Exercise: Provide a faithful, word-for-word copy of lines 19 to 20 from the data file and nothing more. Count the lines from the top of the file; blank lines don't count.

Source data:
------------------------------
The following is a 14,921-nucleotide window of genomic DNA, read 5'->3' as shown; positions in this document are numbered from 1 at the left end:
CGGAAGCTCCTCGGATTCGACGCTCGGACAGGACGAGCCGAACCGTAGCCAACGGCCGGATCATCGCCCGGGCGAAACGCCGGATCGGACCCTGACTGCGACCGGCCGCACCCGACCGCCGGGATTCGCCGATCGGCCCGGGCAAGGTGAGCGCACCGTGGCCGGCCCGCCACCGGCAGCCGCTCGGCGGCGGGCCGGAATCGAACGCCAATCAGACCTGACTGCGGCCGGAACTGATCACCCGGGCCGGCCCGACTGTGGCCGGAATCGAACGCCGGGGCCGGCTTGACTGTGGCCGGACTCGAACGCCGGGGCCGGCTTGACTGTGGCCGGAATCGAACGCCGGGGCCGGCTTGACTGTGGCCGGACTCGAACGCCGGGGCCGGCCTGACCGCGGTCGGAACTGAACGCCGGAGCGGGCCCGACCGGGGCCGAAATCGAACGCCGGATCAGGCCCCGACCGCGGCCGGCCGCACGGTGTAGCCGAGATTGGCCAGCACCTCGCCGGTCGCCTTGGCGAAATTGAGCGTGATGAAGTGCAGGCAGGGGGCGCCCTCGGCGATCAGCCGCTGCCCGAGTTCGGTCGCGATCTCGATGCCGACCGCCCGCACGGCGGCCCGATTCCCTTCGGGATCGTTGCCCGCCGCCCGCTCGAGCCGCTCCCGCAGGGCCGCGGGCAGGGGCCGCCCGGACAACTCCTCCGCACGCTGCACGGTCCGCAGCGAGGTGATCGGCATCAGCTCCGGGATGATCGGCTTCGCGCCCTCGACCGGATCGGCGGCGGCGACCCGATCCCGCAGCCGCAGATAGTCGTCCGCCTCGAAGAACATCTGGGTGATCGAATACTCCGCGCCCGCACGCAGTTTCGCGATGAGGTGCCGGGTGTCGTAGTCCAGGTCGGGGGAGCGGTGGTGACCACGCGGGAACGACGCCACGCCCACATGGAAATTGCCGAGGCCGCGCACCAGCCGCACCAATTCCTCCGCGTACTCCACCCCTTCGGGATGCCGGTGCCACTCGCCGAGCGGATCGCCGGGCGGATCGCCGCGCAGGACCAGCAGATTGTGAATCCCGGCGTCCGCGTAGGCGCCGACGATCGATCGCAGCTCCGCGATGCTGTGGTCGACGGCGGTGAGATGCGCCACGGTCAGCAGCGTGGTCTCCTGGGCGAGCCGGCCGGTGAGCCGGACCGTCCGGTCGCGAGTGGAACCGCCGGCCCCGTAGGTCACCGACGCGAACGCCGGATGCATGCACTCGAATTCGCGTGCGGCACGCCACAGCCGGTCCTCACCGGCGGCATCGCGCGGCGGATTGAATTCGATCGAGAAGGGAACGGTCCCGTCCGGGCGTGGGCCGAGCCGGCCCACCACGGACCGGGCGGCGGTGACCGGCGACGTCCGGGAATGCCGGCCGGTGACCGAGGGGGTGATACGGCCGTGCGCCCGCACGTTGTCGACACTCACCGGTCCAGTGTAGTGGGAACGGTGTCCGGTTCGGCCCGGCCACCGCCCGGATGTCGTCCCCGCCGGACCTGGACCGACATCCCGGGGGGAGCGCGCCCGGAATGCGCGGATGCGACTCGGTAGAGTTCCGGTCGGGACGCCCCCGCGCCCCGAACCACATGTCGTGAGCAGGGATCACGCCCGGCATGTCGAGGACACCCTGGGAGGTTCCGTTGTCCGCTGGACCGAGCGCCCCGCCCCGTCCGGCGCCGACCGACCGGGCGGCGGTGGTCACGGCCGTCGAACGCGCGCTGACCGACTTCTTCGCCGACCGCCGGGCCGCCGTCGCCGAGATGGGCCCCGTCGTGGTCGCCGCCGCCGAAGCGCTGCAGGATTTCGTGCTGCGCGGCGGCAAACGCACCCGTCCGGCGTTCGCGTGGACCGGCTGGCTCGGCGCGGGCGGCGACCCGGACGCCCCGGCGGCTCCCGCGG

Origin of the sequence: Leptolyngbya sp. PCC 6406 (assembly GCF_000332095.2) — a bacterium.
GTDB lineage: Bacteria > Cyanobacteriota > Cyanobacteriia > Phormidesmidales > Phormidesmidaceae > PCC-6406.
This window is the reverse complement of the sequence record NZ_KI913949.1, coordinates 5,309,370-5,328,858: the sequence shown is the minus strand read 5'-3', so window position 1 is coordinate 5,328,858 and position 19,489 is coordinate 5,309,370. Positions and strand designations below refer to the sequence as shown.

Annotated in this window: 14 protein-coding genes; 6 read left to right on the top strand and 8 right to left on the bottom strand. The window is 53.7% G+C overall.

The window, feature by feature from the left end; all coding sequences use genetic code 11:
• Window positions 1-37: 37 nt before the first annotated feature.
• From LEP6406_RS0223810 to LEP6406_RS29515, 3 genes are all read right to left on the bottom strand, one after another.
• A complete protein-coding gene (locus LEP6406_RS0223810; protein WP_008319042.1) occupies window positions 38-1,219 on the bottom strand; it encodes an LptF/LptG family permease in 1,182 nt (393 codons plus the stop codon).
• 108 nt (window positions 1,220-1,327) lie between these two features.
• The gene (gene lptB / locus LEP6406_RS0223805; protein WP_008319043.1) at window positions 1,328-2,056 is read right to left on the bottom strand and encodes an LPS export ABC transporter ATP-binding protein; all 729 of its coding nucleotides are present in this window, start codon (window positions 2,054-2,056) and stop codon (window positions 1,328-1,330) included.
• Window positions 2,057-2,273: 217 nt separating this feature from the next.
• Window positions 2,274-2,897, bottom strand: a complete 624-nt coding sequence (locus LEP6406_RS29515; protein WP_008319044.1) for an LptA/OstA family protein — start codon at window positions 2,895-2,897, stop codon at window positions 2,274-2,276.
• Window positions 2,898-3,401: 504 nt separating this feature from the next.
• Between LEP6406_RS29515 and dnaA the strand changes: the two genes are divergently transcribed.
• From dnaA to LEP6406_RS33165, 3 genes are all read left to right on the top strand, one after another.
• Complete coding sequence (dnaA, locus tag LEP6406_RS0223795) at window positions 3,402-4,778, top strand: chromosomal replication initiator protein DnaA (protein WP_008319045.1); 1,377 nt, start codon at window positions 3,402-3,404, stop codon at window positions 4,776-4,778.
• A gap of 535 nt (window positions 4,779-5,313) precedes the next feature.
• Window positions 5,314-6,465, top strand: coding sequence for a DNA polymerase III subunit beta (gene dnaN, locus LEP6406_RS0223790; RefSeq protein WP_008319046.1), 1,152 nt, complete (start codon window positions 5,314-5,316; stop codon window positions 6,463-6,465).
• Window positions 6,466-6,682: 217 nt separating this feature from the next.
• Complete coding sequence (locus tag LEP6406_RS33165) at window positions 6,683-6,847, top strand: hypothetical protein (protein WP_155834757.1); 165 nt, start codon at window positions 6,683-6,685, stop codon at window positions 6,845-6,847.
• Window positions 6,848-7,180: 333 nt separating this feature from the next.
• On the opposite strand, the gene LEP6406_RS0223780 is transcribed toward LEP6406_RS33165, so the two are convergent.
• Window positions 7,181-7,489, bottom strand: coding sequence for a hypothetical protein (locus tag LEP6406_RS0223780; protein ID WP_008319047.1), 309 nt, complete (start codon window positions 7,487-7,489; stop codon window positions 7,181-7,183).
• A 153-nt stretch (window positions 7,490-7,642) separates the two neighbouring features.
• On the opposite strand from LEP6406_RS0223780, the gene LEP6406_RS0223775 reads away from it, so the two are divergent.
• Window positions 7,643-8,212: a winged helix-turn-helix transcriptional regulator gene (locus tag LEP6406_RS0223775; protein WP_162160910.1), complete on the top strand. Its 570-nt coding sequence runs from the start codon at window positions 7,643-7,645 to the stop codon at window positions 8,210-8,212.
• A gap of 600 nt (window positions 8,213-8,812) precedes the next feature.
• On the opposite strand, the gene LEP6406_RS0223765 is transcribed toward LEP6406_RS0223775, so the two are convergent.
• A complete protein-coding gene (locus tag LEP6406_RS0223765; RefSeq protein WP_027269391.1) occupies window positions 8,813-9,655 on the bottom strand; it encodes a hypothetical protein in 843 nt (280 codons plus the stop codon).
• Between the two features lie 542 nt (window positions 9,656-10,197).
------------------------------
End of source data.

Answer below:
• A gap of 535 nt (window positions 4,779-5,313) precedes the next feature.
• Window positions 5,314-6,465, top strand: coding sequence for a DNA polymerase III subunit beta (gene dnaN, locus LEP6406_RS0223790; RefSeq protein WP_008319046.1), 1,152 nt, complete (start codon window positions 5,314-5,316; stop codon window positions 6,463-6,465).